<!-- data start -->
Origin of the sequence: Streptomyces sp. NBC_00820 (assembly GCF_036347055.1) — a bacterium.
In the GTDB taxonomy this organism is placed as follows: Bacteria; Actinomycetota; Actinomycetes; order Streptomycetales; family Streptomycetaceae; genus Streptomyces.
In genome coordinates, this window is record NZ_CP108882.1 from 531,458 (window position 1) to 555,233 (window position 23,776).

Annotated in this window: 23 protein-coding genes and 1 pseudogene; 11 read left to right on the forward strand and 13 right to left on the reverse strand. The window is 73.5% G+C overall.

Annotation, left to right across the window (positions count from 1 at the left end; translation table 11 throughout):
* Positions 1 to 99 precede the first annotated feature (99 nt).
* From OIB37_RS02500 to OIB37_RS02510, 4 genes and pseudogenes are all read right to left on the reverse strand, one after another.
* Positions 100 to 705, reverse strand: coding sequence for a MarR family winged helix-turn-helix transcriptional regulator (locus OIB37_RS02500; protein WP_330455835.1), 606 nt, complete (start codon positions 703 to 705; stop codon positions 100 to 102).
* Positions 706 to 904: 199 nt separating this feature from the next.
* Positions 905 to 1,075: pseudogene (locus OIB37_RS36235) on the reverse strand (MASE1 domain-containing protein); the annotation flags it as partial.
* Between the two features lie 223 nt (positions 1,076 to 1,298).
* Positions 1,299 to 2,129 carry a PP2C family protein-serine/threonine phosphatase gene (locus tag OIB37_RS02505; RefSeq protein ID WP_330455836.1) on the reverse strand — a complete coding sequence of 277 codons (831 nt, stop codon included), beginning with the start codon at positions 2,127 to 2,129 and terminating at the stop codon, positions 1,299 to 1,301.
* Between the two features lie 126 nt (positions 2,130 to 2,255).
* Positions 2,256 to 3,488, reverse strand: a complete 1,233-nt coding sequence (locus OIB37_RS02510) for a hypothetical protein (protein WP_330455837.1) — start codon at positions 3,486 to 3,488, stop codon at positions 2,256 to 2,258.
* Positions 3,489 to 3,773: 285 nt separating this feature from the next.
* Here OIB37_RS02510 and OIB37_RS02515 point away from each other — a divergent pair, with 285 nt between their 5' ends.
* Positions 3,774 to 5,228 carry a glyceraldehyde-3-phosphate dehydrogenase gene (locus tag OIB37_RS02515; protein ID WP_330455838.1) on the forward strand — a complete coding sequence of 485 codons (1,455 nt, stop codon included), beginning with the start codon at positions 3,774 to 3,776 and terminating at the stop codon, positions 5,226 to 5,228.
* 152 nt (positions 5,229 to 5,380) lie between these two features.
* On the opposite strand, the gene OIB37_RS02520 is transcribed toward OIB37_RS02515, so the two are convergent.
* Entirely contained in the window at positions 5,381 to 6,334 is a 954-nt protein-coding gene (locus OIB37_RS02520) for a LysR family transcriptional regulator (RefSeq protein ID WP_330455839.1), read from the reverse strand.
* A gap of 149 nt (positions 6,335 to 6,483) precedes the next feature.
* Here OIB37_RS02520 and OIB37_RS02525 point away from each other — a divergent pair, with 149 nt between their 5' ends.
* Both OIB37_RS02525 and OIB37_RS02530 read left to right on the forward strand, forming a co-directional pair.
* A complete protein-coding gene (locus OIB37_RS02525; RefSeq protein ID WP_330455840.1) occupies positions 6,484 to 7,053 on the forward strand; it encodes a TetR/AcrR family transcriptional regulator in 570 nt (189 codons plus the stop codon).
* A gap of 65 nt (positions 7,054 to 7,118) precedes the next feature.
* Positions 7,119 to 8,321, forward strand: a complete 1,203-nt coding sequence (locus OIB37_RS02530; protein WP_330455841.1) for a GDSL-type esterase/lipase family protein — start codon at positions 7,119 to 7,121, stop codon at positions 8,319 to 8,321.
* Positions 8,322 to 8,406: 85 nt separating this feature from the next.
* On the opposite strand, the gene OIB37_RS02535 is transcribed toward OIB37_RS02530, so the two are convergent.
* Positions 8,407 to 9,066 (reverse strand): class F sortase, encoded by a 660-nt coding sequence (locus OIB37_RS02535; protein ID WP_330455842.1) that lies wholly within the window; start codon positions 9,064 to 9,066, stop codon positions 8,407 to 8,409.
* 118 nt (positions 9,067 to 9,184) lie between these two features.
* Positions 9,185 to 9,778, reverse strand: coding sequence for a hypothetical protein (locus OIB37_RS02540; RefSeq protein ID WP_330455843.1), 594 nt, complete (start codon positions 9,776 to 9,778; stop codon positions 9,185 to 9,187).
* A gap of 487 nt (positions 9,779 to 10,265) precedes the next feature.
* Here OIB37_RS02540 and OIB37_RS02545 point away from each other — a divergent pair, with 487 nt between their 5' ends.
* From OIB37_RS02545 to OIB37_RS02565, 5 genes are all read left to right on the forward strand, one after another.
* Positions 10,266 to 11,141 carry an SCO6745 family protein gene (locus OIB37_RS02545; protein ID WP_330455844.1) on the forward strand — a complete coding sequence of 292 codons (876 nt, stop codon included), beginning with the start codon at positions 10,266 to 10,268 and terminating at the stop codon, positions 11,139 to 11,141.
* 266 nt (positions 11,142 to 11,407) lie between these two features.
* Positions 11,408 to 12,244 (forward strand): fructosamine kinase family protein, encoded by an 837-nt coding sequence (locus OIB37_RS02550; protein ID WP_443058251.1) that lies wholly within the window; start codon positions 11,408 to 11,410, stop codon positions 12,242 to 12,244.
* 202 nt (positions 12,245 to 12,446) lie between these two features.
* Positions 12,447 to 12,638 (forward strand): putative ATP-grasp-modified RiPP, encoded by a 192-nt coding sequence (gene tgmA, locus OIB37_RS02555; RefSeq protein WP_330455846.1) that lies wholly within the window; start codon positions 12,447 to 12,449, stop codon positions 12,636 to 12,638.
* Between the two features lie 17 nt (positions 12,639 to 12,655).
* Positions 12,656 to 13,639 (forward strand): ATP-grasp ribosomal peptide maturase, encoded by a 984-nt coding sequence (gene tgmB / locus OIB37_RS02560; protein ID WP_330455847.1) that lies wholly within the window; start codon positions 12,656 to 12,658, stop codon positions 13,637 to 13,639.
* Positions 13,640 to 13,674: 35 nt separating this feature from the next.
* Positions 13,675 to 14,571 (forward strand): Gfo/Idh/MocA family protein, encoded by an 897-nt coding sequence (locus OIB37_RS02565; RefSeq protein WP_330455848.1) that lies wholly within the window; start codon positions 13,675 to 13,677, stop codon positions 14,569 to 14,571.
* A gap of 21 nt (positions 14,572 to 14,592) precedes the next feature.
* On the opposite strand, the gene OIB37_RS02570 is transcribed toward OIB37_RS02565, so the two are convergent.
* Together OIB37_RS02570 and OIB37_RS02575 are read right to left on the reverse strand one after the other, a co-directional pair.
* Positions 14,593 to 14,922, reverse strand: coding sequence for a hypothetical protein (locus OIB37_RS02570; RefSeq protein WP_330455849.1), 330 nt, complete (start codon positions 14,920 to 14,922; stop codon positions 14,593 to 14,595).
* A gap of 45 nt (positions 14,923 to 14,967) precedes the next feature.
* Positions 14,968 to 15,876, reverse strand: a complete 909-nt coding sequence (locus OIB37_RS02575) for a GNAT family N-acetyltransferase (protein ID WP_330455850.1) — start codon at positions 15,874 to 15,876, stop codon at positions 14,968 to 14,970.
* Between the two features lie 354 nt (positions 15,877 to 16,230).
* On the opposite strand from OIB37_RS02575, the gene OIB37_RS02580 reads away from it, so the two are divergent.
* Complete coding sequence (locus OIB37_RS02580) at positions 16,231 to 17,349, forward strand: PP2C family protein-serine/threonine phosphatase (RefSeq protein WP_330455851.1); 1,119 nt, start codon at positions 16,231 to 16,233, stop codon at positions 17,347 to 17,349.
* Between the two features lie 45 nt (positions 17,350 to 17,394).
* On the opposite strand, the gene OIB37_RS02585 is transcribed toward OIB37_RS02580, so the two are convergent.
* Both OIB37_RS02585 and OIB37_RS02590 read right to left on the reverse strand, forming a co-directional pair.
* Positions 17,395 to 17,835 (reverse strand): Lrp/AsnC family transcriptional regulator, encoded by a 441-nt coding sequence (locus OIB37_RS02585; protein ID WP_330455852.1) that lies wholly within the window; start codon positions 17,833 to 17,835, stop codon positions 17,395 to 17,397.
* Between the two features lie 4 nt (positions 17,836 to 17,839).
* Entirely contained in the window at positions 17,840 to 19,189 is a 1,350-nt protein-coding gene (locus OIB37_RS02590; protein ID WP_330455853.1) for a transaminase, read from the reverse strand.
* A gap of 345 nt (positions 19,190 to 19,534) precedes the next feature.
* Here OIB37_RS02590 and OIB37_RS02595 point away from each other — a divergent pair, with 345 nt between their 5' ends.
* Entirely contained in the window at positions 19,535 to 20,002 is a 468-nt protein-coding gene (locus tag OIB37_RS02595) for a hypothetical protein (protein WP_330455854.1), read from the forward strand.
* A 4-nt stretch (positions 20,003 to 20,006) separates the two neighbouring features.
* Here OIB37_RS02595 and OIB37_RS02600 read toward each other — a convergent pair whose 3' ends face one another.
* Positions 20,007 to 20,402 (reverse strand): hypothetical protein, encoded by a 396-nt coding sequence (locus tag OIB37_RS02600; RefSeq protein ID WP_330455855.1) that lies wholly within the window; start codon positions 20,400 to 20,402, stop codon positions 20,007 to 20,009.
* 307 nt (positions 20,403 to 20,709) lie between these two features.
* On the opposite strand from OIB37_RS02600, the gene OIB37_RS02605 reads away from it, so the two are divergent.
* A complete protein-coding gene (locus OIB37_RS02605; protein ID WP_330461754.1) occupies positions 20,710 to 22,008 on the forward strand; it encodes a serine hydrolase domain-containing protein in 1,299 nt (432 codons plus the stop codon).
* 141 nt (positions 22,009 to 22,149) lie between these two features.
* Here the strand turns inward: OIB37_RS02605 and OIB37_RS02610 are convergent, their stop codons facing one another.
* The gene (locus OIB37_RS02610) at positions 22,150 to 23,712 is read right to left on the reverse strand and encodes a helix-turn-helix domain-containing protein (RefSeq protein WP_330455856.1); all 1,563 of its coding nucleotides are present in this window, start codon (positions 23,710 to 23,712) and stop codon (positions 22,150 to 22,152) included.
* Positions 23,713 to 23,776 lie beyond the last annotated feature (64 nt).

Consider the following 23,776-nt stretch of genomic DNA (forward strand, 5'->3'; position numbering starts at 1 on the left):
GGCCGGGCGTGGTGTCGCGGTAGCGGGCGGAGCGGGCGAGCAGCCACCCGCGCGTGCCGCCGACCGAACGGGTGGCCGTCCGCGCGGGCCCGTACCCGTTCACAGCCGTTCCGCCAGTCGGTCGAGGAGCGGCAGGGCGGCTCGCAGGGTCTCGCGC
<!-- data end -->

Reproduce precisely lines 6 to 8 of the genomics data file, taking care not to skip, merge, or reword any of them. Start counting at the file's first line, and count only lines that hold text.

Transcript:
* Positions 1 to 99 precede the first annotated feature (99 nt).
* From OIB37_RS02500 to OIB37_RS02510, 4 genes and pseudogenes are all read right to left on the reverse strand, one after another.
* Positions 100 to 705, reverse strand: coding sequence for a MarR family winged helix-turn-helix transcriptional regulator (locus OIB37_RS02500; protein WP_330455835.1), 606 nt, complete (start codon positions 703 to 705; stop codon positions 100 to 102).